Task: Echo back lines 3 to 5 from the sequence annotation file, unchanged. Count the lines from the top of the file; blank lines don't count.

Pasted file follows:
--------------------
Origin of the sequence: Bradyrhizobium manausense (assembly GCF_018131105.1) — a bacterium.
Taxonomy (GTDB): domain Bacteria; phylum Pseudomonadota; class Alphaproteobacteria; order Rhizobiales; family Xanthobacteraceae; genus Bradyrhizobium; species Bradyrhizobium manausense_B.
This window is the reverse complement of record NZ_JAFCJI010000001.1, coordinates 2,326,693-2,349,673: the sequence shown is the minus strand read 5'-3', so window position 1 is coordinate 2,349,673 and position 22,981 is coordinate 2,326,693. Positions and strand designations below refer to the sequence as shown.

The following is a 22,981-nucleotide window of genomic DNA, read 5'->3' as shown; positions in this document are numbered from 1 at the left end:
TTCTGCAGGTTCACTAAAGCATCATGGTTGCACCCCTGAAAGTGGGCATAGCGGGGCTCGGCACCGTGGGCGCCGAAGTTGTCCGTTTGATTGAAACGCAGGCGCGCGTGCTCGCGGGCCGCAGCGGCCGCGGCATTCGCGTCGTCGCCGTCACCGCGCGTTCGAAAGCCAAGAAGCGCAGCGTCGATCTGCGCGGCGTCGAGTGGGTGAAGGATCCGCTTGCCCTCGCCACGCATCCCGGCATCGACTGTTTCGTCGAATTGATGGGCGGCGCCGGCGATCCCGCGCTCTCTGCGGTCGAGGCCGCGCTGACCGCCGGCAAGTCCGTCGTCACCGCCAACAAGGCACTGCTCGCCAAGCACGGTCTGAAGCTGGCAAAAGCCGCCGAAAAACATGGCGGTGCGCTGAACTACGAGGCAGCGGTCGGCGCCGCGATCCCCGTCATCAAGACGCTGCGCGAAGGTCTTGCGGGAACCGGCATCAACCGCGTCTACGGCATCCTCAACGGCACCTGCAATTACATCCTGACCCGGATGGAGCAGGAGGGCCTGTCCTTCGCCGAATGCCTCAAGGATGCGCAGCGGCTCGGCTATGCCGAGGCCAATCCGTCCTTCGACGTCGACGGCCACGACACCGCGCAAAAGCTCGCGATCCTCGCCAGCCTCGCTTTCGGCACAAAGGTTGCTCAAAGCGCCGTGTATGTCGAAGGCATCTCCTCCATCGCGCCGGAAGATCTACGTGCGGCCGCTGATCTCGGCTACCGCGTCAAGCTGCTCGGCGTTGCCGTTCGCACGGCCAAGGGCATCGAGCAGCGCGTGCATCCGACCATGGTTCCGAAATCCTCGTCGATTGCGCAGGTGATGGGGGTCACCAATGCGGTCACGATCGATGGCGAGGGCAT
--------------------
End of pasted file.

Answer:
This window is the reverse complement of record NZ_JAFCJI010000001.1, coordinates 2,326,693-2,349,673: the sequence shown is the minus strand read 5'-3', so window position 1 is coordinate 2,349,673 and position 22,981 is coordinate 2,326,693. Positions and strand designations below refer to the sequence as shown.

The following is a 22,981-nucleotide window of genomic DNA, read 5'->3' as shown; positions in this document are numbered from 1 at the left end:
TTCTGCAGGTTCACTAAAGCATCATGGTTGCACCCCTGAAAGTGGGCATAGCGGGGCTCGGCACCGTGGGCGCCGAAGTTGTCCGTTTGATTGAAACGCAGGCGCGCGTGCTCGCGGGCCGCAGCGGCCGCGGCATTCGCGTCGTCGCCGTCACCGCGCGTTCGAAAGCCAAGAAGCGCAGCGTCGATCTGCGCGGCGTCGAGTGGGTGAAGGATCCGCTTGCCCTCGCCACGCATCCCGGCATCGACTGTTTCGTCGAATTGATGGGCGGCGCCGGCGATCCCGCGCTCTCTGCGGTCGAGGCCGCGCTGACCGCCGGCAAGTCCGTCGTCACCGCCAACAAGGCACTGCTCGCCAAGCACGGTCTGAAGCTGGCAAAAGCCGCCGAAAAACATGGCGGTGCGCTGAACTACGAGGCAGCGGTCGGCGCCGCGATCCCCGTCATCAAGACGCTGCGCGAAGGTCTTGCGGGAACCGGCATCAACCGCGTCTACGGCATCCTCAACGGCACCTGCAATTACATCCTGACCCGGATGGAGCAGGAGGGCCTGTCCTTCGCCGAATGCCTCAAGGATGCGCAGCGGCTCGGCTATGCCGAGGCCAATCCGTCCTTCGACGTCGACGGCCACGACACCGCGCAAAAGCTCGCGATCCTCGCCAGCCTCGCTTTCGGCACAAAGGTTGCTCAAAGCGCCGTGTATGTCGAAGGCATCTCCTCCATCGCGCCGGAAGATCTACGTGCGGCCGCTGATCTCGGCTACCGCGTCAAGCTGCTCGGCGTTGCCGTTCGCACGGCCAAGGGCATCGAGCAGCGCGTGCATCCGACCATGGTTCCGAAATCCTCGTCGATTGCGCAGGTGATGGGGGTCACCAATGCGGTCACGATCGATGGCGAGGGCAT